Who gets the dog: How the custody of pets is decided in divorce

Courts in Alaska now treat pets more like children in divorce proceedings, should the UK legal system be doing the same?

Olivia Blair
Monday 20 February 2017 11:48 GMT
(Getty istock)

A rarely talked about aspect of divorce is what happens to the pets.

For couples who spent many years together and jointly invested in their future - be it homes, children or finances - they may also have shared the care for a pet.

Under English law, pets are considered property just like cars, handbags and furniture so their welfare is not considered in the same way as for children - even though for many people they are an integral part of the family.

But things are starting to change: last month Alaska enacted a law which will treat pets more like children, the state said courts now will “take into consideration the well-being of the animal” when deciding which party the pets go to.

Their default option is to assign joint custody of the pets, like the preferred option for children.

Divorce lawyer Ayesha Vardag, who has represented several high-profile and wealthy clients at her family law firm Vardags, says pets can often be a source of huge emotional value and consequently conflict during divorce proceedings.

“It becomes something very deep-seated and they [the parties] hang their emotions onto it,” she told The Independent. “Part of their mental state is that it is the end of their love, marriage and family life and the pets, which were such an integral part of it, acquire such a huge emotional significance.”

A post on Reddit last year revealed a woman’s turmoil about leaving her husband partly because they shared two cats. “We have two cats that are literally the two things that I love most in the world,” she wrote. “One of them is more ‘attached’ to him and one of them is more ‘my’ cat. I would never want to separate him from ‘his’ cat because I know it’s best for both of them if they remain together but I love that stupid cat so god damn much, the thought of leaving him behind is extremely painful and distressing.”

Where a pre-nup is in place this may sort out the issue of who gets the dog or cat, but when this is not the case you need to look at the overall circumstances of the individuals involved in the dispute, Vardag says.

“If there is enough money you try to maintain all the things that are important to people and try to enable them to continue,” she explains.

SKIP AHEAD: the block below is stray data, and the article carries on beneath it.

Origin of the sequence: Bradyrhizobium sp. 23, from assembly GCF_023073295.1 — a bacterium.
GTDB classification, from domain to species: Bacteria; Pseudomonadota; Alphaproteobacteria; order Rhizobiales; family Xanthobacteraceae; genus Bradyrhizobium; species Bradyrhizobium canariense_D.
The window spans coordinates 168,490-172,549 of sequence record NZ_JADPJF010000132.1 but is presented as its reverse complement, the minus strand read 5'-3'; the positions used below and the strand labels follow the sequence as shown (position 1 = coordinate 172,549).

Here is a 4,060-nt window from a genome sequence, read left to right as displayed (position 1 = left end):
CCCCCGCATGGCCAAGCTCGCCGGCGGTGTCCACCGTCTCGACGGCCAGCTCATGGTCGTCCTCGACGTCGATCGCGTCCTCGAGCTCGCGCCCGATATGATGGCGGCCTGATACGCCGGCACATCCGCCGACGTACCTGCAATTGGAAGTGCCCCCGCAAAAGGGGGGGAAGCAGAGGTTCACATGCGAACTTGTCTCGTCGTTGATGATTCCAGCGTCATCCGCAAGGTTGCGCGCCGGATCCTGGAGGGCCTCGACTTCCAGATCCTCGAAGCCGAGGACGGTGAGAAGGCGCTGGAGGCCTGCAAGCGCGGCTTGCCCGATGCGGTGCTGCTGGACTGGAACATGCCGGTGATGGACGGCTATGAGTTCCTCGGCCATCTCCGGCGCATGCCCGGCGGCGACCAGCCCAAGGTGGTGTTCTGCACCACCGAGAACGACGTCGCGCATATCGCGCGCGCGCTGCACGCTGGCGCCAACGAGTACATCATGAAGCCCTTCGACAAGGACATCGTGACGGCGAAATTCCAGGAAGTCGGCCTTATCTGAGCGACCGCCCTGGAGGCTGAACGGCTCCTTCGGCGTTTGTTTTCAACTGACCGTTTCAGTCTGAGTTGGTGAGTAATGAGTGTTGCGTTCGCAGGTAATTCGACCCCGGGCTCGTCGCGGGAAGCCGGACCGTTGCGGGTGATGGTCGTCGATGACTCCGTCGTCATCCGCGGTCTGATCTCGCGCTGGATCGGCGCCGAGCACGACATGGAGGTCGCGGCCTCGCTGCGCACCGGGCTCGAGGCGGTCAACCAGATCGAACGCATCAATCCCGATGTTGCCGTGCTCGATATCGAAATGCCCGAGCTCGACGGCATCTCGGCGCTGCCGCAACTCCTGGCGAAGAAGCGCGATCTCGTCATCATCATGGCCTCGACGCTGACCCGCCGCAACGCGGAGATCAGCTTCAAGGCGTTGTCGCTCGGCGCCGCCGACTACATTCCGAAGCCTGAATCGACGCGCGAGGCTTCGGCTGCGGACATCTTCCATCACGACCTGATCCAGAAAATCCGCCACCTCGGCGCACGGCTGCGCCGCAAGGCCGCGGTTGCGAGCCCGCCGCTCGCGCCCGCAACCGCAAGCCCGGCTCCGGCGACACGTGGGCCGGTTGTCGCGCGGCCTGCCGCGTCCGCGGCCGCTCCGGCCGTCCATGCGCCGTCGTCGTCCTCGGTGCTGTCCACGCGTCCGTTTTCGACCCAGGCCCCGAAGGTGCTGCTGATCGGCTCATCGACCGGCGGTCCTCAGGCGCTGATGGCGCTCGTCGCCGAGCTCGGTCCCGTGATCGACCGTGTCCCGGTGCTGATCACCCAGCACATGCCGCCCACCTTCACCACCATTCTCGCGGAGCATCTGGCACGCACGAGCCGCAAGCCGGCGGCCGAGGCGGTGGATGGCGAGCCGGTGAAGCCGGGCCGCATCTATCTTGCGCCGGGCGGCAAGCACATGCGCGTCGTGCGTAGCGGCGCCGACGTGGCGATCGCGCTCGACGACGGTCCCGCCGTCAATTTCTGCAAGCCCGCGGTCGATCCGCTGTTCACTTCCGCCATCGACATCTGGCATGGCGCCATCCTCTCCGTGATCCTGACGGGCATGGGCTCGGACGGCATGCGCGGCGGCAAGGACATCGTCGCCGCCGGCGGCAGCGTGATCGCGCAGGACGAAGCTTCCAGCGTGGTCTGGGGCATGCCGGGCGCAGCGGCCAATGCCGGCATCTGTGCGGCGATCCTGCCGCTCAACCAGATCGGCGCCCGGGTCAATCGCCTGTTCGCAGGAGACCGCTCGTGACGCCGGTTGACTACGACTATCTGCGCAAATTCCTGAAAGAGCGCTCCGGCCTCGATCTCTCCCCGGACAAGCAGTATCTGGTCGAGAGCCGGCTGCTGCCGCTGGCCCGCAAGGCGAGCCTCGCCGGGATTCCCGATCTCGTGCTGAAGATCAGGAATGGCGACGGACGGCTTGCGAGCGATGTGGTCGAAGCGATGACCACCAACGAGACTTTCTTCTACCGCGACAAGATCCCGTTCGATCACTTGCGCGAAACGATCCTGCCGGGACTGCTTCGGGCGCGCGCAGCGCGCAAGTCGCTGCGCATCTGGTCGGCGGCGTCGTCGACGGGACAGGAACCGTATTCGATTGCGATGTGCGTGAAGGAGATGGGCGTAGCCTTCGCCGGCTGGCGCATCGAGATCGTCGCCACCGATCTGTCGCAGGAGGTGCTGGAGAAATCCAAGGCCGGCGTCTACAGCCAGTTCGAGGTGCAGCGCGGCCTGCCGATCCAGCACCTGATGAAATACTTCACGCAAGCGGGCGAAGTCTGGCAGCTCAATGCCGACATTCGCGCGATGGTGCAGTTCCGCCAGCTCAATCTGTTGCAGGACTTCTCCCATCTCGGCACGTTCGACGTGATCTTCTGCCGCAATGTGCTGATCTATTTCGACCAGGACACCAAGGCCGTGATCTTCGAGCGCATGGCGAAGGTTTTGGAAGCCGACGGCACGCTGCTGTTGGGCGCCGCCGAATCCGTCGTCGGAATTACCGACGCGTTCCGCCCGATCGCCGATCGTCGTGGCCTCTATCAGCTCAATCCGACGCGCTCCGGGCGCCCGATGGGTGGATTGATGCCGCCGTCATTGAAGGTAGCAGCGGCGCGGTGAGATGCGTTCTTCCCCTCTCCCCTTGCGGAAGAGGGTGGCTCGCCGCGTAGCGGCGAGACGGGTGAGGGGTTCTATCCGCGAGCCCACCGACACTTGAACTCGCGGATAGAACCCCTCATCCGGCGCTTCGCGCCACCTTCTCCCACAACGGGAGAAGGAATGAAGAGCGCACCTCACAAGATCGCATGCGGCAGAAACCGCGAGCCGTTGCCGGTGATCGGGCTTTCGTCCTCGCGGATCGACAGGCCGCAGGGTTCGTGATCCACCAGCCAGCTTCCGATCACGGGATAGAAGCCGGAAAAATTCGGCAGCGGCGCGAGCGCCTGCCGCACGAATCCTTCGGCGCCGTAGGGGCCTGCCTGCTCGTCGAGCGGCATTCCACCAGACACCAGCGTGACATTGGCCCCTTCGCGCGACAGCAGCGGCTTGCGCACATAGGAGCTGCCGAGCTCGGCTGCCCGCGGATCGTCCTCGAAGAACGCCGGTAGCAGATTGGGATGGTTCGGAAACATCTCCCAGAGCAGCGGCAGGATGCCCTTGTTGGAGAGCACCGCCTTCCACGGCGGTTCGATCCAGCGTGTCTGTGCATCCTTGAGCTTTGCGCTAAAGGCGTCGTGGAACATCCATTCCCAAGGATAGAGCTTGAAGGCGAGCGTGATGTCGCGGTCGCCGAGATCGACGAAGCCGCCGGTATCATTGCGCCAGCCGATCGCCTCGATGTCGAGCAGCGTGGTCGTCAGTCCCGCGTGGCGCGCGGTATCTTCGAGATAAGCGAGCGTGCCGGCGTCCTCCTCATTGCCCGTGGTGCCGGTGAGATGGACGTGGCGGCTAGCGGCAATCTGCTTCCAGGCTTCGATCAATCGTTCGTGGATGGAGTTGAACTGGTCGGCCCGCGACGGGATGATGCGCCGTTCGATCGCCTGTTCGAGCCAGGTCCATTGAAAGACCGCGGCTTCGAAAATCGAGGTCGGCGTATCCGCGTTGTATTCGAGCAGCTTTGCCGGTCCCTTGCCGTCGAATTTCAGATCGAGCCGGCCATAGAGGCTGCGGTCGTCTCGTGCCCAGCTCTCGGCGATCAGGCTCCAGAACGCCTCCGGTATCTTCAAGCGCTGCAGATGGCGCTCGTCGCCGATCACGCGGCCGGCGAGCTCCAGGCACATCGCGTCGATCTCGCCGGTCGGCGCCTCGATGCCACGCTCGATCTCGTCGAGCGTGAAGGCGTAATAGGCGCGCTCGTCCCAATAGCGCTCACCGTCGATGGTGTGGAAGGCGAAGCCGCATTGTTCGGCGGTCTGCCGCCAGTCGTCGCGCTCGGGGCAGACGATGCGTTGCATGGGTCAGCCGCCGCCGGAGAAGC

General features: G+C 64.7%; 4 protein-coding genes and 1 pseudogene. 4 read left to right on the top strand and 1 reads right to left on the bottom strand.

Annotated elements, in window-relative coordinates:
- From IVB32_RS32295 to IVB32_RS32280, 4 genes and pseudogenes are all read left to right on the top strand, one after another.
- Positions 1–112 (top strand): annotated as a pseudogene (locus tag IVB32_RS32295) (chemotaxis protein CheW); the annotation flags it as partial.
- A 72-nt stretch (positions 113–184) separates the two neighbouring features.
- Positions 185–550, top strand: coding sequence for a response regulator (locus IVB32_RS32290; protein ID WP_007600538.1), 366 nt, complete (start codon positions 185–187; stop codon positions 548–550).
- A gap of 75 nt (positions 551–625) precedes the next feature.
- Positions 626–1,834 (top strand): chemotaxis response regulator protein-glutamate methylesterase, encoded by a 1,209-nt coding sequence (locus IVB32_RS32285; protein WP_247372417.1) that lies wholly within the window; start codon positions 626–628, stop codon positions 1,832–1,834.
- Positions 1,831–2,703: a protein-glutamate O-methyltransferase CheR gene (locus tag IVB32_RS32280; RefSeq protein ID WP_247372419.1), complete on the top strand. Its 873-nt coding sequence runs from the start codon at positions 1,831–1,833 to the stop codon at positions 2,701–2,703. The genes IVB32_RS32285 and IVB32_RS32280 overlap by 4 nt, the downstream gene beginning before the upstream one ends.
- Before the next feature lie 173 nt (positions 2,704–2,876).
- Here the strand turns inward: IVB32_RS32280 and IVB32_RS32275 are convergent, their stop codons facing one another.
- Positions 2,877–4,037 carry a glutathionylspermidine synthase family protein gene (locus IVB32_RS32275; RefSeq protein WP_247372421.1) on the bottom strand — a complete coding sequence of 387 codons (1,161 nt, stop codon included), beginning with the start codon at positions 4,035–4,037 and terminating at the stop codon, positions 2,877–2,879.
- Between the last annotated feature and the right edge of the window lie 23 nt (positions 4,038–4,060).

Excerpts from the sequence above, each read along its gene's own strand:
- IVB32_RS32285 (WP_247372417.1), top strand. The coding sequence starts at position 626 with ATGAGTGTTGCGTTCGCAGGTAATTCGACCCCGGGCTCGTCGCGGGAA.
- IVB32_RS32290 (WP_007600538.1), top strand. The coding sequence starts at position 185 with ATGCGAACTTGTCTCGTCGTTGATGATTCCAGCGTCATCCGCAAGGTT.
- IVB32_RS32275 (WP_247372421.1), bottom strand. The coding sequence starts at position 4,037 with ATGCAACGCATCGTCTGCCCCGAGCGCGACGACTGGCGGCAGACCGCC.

This is why in a 2008 case an unidentified woman was awarded £50,000 a year in maintenance for the upkeep of her three horses through a legal appeal after claiming the horses had almost become her child substitute during their 11-year marriage.

“Of course, couples invest in pets with huge emotion, in some cases just like children,” Vardag says.

When Vardag has to negotiate a divorce for a client she says she tries to come to an arrangement with the other party when it comes to pets.

“You try to come to some sense of arrangement, try to work out the sharing times. It’s just like children really. If someone can spend more time with the animal they might be better there but might spend time with the other partner, who might be working more, at weekends.

“It is very similar to children in the way you deal with it in practical terms, it is just that the law doesn’t deal with it that way.”

A way in which the law defining pets as property could be considered outdated is that it is at odds with the fact that animals have rights under UK law, however there is difficulty in redefining the law as the question of how far you go comes into play.

“Do you come down to working out what the hamster should be doing and what its best interests are?” Vardag asks. “Perhaps you should they are living creatures which are protected by the law that have rights, it is probably right and proper that all these things are taken into account.”

However, she warns that couples can feud for so long over the custody of a pet that actually, given the animal's shorter life span, it might not be worth it. She references a case she heard of where a divorced couple argued for so long over who got the pet rabbit that it died before the proceedings were finalised.

She says both her fellow lawyers and the legal system should not dismiss the importance of pets when it comes to divorce and any custodial arrangements or disputes should be handled sensitively.

“People love their animals… this is not to be taken lightly by the courts and lawyers handling divorces. They have to understand that if somebody is in a fragile and vulnerable state anyway and feel they have lost much of what made their life worth living, these creatures that they feel give them unconditional love who makes them happy and who they love so deeply themselves can just tip them over the edge and be devastating."

“This can be the most difference to people’s lives and it’s something we have to treat with real sensitivity.”

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